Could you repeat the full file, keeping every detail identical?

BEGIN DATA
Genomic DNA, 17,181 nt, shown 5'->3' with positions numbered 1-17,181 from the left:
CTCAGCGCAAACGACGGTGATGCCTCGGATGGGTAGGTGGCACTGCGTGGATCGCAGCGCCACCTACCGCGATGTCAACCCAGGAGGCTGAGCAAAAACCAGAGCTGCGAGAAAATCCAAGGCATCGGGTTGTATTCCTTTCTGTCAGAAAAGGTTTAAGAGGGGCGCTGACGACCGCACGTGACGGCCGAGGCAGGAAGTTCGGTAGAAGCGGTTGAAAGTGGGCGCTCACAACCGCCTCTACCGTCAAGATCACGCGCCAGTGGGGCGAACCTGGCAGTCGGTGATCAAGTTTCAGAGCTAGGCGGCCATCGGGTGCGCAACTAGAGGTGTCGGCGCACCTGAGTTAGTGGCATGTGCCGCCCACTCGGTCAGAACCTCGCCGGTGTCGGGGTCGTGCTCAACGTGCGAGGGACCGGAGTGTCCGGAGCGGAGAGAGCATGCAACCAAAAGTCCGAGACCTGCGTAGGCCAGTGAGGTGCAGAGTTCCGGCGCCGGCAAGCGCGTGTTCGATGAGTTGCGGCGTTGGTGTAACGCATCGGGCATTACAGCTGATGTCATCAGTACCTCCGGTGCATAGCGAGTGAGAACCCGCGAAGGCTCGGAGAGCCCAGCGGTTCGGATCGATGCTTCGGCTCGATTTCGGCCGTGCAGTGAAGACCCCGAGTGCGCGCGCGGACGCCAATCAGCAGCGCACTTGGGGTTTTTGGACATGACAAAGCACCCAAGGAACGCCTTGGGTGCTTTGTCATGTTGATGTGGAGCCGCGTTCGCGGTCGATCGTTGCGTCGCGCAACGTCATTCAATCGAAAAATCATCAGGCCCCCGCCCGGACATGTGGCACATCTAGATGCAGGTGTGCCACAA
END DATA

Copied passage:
Genomic DNA, 17,181 nt, shown 5'->3' with positions numbered 1-17,181 from the left:
CTCAGCGCAAACGACGGTGATGCCTCGGATGGGTAGGTGGCACTGCGTGGATCGCAGCGCCACCTACCGCGATGTCAACCCAGGAGGCTGAGCAAAAACCAGAGCTGCGAGAAAATCCAAGGCATCGGGTTGTATTCCTTTCTGTCAGAAAAGGTTTAAGAGGGGCGCTGACGACCGCACGTGACGGCCGAGGCAGGAAGTTCGGTAGAAGCGGTTGAAAGTGGGCGCTCACAACCGCCTCTACCGTCAAGATCACGCGCCAGTGGGGCGAACCTGGCAGTCGGTGATCAAGTTTCAGAGCTAGGCGGCCATCGGGTGCGCAACTAGAGGTGTCGGCGCACCTGAGTTAGTGGCATGTGCCGCCCACTCGGTCAGAACCTCGCCGGTGTCGGGGTCGTGCTCAACGTGCGAGGGACCGGAGTGTCCGGAGCGGAGAGAGCATGCAACCAAAAGTCCGAGACCTGCGTAGGCCAGTGAGGTGCAGAGTTCCGGCGCCGGCAAGCGCGTGTTCGATGAGTTGCGGCGTTGGTGTAACGCATCGGGCATTACAGCTGATGTCATCAGTACCTCCGGTGCATAGCGAGTGAGAACCCGCGAAGGCTCGGAGAGCCCAGCGGTTCGGATCGATGCTTCGGCTCGATTTCGGCCGTGCAGTGAAGACCCCGAGTGCGCGCGCGGACGCCAATCAGCAGCGCACTTGGGGTTTTTGGACATGACAAAGCACCCAAGGAACGCCTTGGGTGCTTTGTCATGTTGATGTGGAGCCGCGTTCGCGGTCGATCGTTGCGTCGCGCAACGTCATTCAATCGAAAAATCATCAGGCCCCCGCCCGGACATGTGGCACATCTAGATGCAGGTGTGCCACAA